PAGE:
Questions raised by Comey admitting he leaked contents of his memo on Trump
He said he thought the move would prompt the appointment of a special counsel.
— -- President Donald Trump's personal lawyer suggested that former FBI Director James Comey's news of releasing information to a friend who then shared it with a reporter could be cause for an investigation.
But legal experts tell ABC News that it doesn't appear that Comey did anything illegal in sharing the information about his meetings with Trump.
What Comey said he did
During this afternoon's testimony, Comey said he shared the contents of a memo that he had previously written about a meeting he had had with Trump with a friend.
That decision, Comey said, came three days after Trump posted a tweet that read "James Comey better hope that there are no 'tapes' of our conversations before he starts leaking to the press!"
Comey said the tweet prompted his decision to tell his friend -- who was later confirmed by ABC News to be Columbia Law School professor Dan Richman -- about the memo in question.
"I woke up in the middle of the night on Monday night, because it didn't dawn on me originally, there might be corroboration, a tape," Comey said.
"My judgment was I needed to get that out into the public square. So I asked a friend of mine to share the content of the memo with a reporter. I didn't do it myself for a variety of reasons, but I asked him to because I thought that might prompt the appointment of a special counsel," Comey said.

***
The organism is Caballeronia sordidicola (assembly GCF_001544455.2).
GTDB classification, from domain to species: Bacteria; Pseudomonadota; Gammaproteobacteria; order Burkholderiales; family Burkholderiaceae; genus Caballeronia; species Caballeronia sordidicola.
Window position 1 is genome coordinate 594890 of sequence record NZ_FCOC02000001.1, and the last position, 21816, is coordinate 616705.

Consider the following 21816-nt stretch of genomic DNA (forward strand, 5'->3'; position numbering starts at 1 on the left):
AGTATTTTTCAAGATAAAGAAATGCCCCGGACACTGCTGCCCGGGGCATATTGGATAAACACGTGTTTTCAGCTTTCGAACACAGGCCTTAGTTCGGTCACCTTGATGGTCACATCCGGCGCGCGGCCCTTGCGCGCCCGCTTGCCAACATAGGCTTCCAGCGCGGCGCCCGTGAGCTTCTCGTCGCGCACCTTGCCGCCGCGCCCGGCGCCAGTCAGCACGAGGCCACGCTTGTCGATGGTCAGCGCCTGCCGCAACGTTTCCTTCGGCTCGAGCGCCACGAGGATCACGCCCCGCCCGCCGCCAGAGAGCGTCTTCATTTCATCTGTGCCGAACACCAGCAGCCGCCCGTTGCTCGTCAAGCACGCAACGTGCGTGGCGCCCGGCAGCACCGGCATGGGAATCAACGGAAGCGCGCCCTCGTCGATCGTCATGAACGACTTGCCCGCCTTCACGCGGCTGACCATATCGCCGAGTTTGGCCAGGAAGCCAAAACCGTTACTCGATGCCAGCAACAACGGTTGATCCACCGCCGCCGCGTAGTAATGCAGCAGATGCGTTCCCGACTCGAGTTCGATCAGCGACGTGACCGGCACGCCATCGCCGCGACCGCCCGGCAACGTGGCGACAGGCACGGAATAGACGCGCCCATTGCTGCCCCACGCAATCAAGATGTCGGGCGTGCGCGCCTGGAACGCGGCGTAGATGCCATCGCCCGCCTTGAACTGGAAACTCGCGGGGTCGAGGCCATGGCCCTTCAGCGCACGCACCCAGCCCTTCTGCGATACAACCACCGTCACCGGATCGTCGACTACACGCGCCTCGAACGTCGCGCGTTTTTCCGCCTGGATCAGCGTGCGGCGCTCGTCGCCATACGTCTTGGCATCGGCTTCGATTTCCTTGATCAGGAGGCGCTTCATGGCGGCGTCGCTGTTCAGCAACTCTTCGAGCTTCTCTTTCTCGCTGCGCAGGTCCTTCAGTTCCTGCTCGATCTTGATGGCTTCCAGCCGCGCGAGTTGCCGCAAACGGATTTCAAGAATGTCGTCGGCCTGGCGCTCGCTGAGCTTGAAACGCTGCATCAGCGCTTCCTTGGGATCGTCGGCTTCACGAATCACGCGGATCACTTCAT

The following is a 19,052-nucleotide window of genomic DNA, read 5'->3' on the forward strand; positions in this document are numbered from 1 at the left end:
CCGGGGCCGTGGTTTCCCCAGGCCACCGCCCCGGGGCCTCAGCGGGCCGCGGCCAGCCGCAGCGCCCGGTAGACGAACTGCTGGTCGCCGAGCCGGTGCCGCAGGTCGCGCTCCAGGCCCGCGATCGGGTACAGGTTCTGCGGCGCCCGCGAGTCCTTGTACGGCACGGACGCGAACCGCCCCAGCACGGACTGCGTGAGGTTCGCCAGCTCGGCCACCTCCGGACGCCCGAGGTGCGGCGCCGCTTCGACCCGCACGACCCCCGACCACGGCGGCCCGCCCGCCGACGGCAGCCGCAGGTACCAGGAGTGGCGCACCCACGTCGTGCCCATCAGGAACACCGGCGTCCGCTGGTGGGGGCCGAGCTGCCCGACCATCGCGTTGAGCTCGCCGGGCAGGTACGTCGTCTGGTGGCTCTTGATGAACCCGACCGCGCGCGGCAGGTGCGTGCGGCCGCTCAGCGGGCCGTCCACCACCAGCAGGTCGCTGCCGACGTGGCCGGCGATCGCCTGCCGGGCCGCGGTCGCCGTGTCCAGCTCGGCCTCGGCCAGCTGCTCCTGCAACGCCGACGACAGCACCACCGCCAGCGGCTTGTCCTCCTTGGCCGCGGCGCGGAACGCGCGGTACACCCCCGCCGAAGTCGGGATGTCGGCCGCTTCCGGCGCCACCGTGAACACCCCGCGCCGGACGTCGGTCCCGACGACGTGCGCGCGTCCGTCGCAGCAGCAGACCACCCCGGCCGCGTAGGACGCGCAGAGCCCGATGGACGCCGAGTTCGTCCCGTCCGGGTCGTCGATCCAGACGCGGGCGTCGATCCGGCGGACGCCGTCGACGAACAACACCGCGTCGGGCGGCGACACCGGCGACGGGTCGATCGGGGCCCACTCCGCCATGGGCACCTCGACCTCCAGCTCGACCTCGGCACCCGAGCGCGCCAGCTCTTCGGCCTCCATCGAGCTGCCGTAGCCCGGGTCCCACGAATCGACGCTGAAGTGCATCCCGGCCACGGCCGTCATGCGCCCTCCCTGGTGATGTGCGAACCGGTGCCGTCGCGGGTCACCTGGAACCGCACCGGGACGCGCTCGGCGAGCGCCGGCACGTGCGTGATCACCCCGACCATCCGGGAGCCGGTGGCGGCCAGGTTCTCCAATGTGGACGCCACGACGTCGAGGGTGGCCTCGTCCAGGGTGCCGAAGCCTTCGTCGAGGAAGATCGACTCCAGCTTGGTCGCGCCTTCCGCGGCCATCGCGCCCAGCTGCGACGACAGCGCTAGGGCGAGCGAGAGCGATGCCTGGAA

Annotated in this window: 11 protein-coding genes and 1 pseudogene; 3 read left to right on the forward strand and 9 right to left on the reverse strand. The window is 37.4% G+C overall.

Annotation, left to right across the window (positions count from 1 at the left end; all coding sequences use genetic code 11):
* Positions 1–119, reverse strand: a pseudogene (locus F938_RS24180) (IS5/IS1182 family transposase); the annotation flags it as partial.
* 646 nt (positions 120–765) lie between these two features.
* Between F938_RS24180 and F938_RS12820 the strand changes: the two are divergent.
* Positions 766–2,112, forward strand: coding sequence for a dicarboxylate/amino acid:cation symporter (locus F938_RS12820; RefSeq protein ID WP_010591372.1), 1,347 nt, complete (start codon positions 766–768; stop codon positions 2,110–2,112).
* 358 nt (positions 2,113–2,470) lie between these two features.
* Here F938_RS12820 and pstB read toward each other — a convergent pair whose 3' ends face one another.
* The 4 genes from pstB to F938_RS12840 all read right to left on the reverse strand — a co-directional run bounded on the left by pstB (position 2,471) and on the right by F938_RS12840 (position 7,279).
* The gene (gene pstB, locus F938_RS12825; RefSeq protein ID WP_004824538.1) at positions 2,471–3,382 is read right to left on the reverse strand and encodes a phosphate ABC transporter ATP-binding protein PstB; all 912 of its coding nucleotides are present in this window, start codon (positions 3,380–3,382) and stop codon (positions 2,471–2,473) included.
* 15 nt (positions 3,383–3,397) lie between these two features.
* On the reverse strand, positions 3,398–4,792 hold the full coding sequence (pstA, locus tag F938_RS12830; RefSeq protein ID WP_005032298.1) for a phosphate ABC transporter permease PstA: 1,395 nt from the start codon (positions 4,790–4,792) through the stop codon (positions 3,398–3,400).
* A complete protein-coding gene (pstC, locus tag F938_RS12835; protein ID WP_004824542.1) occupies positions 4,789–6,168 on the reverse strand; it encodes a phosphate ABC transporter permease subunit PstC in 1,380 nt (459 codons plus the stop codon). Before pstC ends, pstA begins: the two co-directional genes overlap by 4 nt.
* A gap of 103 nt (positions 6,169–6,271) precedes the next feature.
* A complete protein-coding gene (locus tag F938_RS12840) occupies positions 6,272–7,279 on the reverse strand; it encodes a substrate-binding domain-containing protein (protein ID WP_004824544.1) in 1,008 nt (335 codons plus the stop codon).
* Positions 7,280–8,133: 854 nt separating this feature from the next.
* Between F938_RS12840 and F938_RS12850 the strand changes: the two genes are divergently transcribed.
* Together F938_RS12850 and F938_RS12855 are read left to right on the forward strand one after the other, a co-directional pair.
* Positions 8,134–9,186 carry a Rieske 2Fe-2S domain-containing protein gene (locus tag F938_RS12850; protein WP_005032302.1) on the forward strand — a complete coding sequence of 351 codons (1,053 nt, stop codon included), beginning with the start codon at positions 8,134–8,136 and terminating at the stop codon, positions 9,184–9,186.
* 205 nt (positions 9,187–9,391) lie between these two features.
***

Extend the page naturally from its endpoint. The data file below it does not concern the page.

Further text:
How Trump's lawyer reacted
The president's personal lawyer, Marc Kasowitz, issued a statement after Comey's public testimony, reiterating facts that he felt bolstered Trump's claims and going after Comey for the revelation about how he shared his memos.
"Today, Mr. Comey admitted that he leaked to friends his purported memos of these privileged conversations, one of which he testified was classified," Kasowitz said this afternoon.
"We will leave it to the appropriate authorities to determine whether this leaks should be investigated along with all those others being investigated," he said.
Kasowitz made inaccurate claims about the timing of when Comey shared the memo and when the content of the memo was published in The New York Times. In Kasowitz's incorrect version, he said the information was published before Comey shared the memo, and therefore it appeared to be "entirely retaliatory."
In reality, Comey shared the memo with his friend days after Trump tweeted suggesting there may be tapes of their conversations, and the day after he shared the information, it was referenced by The New York Times.
Breaking down privileged information
Not everything the president says in private is automatically “privileged” and therefore unable to be shared freely, unlike attorney-client privilege or doctor-patient privilege. Executive privilege is not absolute.